I'm pretty lucky in that cold doesn't bother me all that much. Blame it on living 3/4 of my life in Vermont and Minnesota, where winters are long and harsh and a fact of life. To me, falling temperatures mean getting out the scarves, gloves, boots and coats, putting snow tires on my car, and sharpening my ice skates. It's just something that happens, and to be honest, I kind of like it really cold. (The word is still out whether extreme cold causes brain damage.)
The winters in Utah are fairly mild, so a lot of people don't have the same, "here we go again" attitude about winter that I do. Instead, every time it gets cold it's almost like it's personally offensive. The conversations on the bus revolve around disgust that it's actually snowing and that the temperature dared to drop to 40. Doesn't the snow know that it should stay in the mountains and leave us alone?
Whenever I hear conversations like this, I think of some advice I was given when I first moved to Minnesota. A wise and seasoned graduate student was talking to my group of wide-eyed newbies and warned us about how long the winters are. "You have to have something you love about the winter here." he said, "Find something that you can do in the winter that you will really enjoy or you will go crazy wishing for warmer weather." It was really good advice, because if everything you like to do requires sun and green grass, you're only going to be happy a couple months of the year. Taking up skiing or skating or even going sledding every once in a while really helps make winter something enjoyable rather than dreadful.
Along those lines, there are certain foods that I only make when the weather turns cold. Reserving them as "winter only" meals makes cold, dark nights something to look forward to. Chili is definitely one of those foods for me, and this chicken chili is a new favorite dish this year. I've proclaimed my love for the slow cooker before so I don't need to tell you how amazing it is to come home to a delicious, hot meal on a cold night. Or how wonderfully tender and delicious the chicken in this recipe gets after slow cooking with the rest of the chili and spices. While it isn't a "throw everything in the pot and forget about it" recipe because it requires some cooking of the onions, spices and jalapenos before going into the slow cooker, it is still fast to put together and the taste is definitely worth the few minutes of extra time to brown the veggies. The finished chili is thick and full of chicken, beans and flavor, and perfect to warm you from the inside out, no matter what the weather is doing outside.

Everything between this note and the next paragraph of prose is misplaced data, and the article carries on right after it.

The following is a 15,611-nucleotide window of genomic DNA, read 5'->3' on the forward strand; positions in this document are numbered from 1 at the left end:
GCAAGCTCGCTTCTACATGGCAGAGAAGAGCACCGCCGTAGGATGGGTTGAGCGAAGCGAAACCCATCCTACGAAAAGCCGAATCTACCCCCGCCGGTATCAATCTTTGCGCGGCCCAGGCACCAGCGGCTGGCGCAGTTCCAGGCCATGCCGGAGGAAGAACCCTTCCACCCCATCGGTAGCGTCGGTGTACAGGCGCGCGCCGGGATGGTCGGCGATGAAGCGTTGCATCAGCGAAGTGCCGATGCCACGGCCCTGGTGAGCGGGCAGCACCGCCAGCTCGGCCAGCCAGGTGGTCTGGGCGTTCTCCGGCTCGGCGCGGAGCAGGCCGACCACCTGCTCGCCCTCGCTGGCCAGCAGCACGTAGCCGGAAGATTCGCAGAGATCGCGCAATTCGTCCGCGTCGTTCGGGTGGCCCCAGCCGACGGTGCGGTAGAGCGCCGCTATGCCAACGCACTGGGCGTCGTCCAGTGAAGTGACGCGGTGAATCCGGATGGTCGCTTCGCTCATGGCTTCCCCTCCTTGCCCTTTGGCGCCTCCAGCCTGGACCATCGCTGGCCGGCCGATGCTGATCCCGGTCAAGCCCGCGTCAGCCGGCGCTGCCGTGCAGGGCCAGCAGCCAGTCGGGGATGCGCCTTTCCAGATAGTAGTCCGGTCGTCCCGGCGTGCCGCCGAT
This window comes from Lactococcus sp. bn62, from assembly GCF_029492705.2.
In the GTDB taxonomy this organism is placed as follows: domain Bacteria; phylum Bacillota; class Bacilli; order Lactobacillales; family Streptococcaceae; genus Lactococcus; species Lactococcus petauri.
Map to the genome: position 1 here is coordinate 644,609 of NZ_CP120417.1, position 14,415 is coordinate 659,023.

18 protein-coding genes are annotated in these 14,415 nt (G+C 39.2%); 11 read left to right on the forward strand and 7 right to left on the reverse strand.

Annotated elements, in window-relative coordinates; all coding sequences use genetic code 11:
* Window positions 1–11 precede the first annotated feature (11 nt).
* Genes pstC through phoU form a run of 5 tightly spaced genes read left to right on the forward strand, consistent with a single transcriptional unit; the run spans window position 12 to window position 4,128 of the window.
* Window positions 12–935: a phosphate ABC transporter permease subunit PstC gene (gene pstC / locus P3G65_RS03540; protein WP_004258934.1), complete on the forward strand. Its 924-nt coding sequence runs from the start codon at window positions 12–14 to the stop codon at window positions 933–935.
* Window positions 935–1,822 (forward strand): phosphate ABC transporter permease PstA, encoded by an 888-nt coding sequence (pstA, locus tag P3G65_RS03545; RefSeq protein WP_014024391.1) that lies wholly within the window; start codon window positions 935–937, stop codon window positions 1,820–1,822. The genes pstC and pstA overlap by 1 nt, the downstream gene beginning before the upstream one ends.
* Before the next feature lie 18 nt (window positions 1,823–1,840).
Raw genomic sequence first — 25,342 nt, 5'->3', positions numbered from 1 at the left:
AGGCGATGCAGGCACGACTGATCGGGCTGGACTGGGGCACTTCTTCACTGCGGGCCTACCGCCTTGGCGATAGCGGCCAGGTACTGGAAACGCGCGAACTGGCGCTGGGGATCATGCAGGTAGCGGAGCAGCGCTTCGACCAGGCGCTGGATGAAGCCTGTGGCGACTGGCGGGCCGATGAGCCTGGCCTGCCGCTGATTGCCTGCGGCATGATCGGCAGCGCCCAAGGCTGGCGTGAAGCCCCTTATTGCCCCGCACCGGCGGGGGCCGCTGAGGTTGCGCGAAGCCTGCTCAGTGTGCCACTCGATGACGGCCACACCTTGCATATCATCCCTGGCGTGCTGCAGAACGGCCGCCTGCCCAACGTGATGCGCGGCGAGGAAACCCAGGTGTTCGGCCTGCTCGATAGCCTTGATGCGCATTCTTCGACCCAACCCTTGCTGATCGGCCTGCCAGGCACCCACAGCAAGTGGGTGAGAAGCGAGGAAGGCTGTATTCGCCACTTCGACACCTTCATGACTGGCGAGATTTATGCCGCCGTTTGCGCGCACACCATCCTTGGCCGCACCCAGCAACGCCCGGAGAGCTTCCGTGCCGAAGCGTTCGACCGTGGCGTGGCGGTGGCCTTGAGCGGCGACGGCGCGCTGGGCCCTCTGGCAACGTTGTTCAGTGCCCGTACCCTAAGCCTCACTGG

Slow Cooker White Chicken Chili
3 cupslow sodium chicken broth
1can (15 oz) white or yellow hominy, drained and rinsed
2 tablespoonsvegetable oil
4jalapeno chilies, stemmed, seeded and minced
6garlic cloves, minced
4 teaspoonsground cumin
2 teaspoonsground coriander
3(15 oz) cans cannellini beans, drained and rinsed
3 poundsbone-in chicken thighs, skin removed and trimmed (chicken leg quarters also work)
Puree 2 cups of broth and hominy in blender until smooth, about 1 minute. Transfer to slow cooker.
Heat oil in 12 inch skillet over medium high heat until shimmering. Add onions, jalapenos, garlic, cumin and coriander and cook until vegetables are softened and lightly browned, about 8-10 minutes. Stir in remaining 1 cup broth, scraping up any browned bits; transfer to slow cooker.
Stir beans into slow cooker. Season chicken with salt and pepper and nestle into slow cooker. Cover and cook until chicken is tender, about 4-6 hours on low.
Transfer chicken to cutting board. Let cool slightly, then shred into bite-zied pieces, discarding bones. Let chili settle for five minutes, then remove fat from the surface with a large spoon.
Stir in shredded chicken and pickled jalapenos and let sit until heated through, about 5 minutes. Stir in cilantro and season with salt and pepper to taste. Serve with avocado pieces.